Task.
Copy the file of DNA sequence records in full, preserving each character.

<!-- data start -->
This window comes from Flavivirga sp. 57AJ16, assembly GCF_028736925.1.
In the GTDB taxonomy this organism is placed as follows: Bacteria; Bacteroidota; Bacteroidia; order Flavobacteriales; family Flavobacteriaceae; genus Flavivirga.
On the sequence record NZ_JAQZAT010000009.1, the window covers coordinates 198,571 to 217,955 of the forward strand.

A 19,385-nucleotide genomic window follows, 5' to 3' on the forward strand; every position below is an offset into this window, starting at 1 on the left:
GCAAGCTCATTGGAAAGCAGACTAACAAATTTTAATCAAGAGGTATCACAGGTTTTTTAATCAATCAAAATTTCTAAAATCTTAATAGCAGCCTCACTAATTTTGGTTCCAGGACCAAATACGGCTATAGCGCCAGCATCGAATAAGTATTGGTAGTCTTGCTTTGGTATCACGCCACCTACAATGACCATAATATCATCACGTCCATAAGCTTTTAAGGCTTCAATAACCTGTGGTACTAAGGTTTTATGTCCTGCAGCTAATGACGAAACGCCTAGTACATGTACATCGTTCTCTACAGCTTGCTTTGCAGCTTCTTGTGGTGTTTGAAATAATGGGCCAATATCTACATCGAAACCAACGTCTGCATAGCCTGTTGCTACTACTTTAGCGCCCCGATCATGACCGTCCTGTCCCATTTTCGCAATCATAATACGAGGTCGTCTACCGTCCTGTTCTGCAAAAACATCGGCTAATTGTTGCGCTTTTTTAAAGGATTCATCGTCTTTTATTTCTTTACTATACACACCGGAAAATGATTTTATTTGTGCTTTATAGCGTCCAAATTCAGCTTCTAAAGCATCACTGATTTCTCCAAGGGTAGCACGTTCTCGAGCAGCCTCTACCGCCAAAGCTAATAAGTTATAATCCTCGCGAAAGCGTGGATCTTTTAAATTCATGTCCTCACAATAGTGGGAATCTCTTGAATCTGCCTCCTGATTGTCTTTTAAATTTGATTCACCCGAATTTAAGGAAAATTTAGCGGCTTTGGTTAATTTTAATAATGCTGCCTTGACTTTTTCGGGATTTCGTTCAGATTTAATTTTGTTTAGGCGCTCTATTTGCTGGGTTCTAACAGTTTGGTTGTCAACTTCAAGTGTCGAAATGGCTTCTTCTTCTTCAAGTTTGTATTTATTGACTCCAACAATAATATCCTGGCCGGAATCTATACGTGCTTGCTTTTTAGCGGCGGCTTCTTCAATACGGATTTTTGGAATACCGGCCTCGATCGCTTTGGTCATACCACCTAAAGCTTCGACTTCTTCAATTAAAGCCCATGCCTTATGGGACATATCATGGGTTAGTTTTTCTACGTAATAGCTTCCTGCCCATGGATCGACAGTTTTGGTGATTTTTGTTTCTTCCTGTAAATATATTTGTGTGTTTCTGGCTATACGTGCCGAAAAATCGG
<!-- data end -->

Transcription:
This window comes from Flavivirga sp. 57AJ16, assembly GCF_028736925.1.
In the GTDB taxonomy this organism is placed as follows: Bacteria; Bacteroidota; Bacteroidia; order Flavobacteriales; family Flavobacteriaceae; genus Flavivirga.
On the sequence record NZ_JAQZAT010000009.1, the window covers coordinates 198,571 to 217,955 of the forward strand.

A 19,385-nucleotide genomic window follows, 5' to 3' on the forward strand; every position below is an offset into this window, starting at 1 on the left:
GCAAGCTCATTGGAAAGCAGACTAACAAATTTTAATCAAGAGGTATCACAGGTTTTTTAATCAATCAAAATTTCTAAAATCTTAATAGCAGCCTCACTAATTTTGGTTCCAGGACCAAATACGGCTATAGCGCCAGCATCGAATAAGTATTGGTAGTCTTGCTTTGGTATCACGCCACCTACAATGACCATAATATCATCACGTCCATAAGCTTTTAAGGCTTCAATAACCTGTGGTACTAAGGTTTTATGTCCTGCAGCTAATGACGAAACGCCTAGTACATGTACATCGTTCTCTACAGCTTGCTTTGCAGCTTCTTGTGGTGTTTGAAATAATGGGCCAATATCTACATCGAAACCAACGTCTGCATAGCCTGTTGCTACTACTTTAGCGCCCCGATCATGACCGTCCTGTCCCATTTTCGCAATCATAATACGAGGTCGTCTACCGTCCTGTTCTGCAAAAACATCGGCTAATTGTTGCGCTTTTTTAAAGGATTCATCGTCTTTTATTTCTTTACTATACACACCGGAAAATGATTTTATTTGTGCTTTATAGCGTCCAAATTCAGCTTCTAAAGCATCACTGATTTCTCCAAGGGTAGCACGTTCTCGAGCAGCCTCTACCGCCAAAGCTAATAAGTTATAATCCTCGCGAAAGCGTGGATCTTTTAAATTCATGTCCTCACAATAGTGGGAATCTCTTGAATCTGCCTCCTGATTGTCTTTTAAATTTGATTCACCCGAATTTAAGGAAAATTTAGCGGCTTTGGTTAATTTTAATAATGCTGCCTTGACTTTTTCGGGATTTCGTTCAGATTTAATTTTGTTTAGGCGCTCTATTTGCTGGGTTCTAACAGTTTGGTTGTCAACTTCAAGTGTCGAAATGGCTTCTTCTTCTTCAAGTTTGTATTTATTGACTCCAACAATAATATCCTGGCCGGAATCTATACGTGCTTGCTTTTTAGCGGCGGCTTCTTCAATACGGATTTTTGGAATACCGGCCTCGATCGCTTTGGTCATACCACCTAAAGCTTCGACTTCTTCAATTAAAGCCCATGCCTTATGGGACATATCATGGGTTAGTTTTTCTACGTAATAGCTTCCTGCCCATGGATCGACAGTTTTGGTGATTTTTGTTTCTTCCTGTAAATATATTTGTGTGTTTCTGGCTATACGTGCCGAAAAATCGG